The following measures are also useful in preventing your dog from catching the virus:

  • Limiting the contact your pet has with unvaccinated animals until h has had at least two vaccinations
  • While going out with your puppy, whether it is to the clinic or somewhere you have to wait in the lobby, consider holding him in your lap. Doing this prevents chances that he will go to places where other dogs have gone to bathroom hence reducing chances of contamination.
  • Avoid going to places that are high risk for parvoviruses. These places include pet stores, dog parks, and clinics among other public areas where the number of unvaccinated dogs is great
  • If you note that your dog or puppy is experiencing the above-noted symptoms, take him to the veterinarian as quickly as possible. In some cases, the parvovirus may show only one symptom, and therefore you have to be on the lookout
  • If you have plans of adopting a new dog, it necessary that you leave the puppy at home, prepare for a meet, and greet only after you are sure your new dog is fully vaccinated

Treating Canine Parvovirus

Many people think that grown dogs do not catch this deadly virus. That is not true. You have to vaccinate mature dogs against this condition. Similarly, a vaccinated puppy can contract canine parvovirus under certain conditions. In case your pet has been affected by this life threatening condition, you will need to put him under treatment immediately. The treatment requires round-the-clock examination by the doctor, which is very costly. For such reasons, it is important to take the preventive measures seriously.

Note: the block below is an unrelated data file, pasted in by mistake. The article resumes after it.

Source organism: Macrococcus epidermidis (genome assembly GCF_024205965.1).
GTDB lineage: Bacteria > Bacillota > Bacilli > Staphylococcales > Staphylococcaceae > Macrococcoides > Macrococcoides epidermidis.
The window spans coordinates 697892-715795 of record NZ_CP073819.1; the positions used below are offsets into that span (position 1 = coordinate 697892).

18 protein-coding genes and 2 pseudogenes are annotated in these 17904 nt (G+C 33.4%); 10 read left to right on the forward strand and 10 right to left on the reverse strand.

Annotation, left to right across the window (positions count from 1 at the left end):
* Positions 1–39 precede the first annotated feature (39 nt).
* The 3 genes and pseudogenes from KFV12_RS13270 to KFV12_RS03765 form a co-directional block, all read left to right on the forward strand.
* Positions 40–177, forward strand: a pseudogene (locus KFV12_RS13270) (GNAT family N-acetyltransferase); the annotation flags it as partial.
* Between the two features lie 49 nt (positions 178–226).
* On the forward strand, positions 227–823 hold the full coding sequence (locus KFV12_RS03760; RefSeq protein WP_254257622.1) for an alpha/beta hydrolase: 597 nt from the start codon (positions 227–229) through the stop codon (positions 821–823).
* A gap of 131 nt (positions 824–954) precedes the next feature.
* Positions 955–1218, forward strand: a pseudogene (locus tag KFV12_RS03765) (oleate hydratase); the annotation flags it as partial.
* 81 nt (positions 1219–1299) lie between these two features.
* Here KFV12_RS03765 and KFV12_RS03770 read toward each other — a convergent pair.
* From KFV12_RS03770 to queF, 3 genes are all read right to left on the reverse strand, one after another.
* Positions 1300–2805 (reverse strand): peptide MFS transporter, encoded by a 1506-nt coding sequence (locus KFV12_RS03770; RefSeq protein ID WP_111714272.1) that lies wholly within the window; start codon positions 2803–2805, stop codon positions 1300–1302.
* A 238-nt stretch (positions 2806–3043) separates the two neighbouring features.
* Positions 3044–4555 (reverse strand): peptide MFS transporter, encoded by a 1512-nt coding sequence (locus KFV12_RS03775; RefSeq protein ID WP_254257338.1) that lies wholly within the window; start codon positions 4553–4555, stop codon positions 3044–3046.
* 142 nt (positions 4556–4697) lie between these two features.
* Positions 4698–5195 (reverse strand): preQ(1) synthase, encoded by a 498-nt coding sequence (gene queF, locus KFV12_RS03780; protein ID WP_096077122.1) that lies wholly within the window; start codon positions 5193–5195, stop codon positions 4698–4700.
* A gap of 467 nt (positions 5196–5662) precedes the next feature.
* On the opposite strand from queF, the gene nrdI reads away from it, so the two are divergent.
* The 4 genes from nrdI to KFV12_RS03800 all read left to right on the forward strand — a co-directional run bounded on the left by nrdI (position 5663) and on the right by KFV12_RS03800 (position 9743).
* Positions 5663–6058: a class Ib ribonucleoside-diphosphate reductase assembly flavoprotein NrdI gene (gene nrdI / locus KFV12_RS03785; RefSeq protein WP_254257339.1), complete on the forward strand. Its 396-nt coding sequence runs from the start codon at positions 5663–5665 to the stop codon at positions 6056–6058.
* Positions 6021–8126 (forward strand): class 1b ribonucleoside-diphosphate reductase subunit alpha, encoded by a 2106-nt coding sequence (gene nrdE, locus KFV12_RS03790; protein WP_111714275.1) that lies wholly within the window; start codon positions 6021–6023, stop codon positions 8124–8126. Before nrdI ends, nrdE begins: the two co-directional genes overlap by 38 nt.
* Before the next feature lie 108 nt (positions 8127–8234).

During the treatment period, the pet is administered with fluids and antibiotics as well as syringe feeding. As you nurse your dog, you also have to monitor his progress. Nursing the pet at home is a bit cheaper as you will only be required to pay for drugs, fluids, and some additional service fees. However, since the pet requires maximum supervision, you might be needed to sacrifice more such as taking time off from your job if you do not have someone who can watch your dog for you.

Post-Recovery Management

Even after your dog has recovered from this deadly virus, it will require close monitoring as it will be weak from the disease. During this time, its immune system is weak which makes it susceptible to other diseases. For this reason, consider giving your dog an easily digestible diet and talk to your veterinarian about ways to boost his immune system. Additionally, you may also consider isolating your dog for some time since he will be a high contagion risk to other dogs. Clean all the items he touches thoroughly including the kennel and eating bowls. Take a step further to inform your neighbors to have their dogs checked and vaccinated to help eradicate the virus from your neighborhood.

For vaccination, diagnosis, or treatment of this deadly disease please contact the Nassau Pet Clinic for assistance at (242) 322-4209

testimonials

What people say about us

Dr. Dorsett is awesome, professional and thorough. Been using his services since 2006... A++

Susanna, S.

Client

We have been using Dr. Dorsett's services for years and he's taken care of many procedures on our cats and dogs from vaccinations and worming, to putting our old beloved pets down after a very long life. Every visit is handled with compassion and care.

Quentin, F.

Client

My pets have been patients here for several years. Doctor Dorsett and his staff are very knowledgeable and caring, and I have nothing but good things to say about them. We are moving soon, and I want them to know how much I appreciate what they have done for my pets.

Mark, J.

Client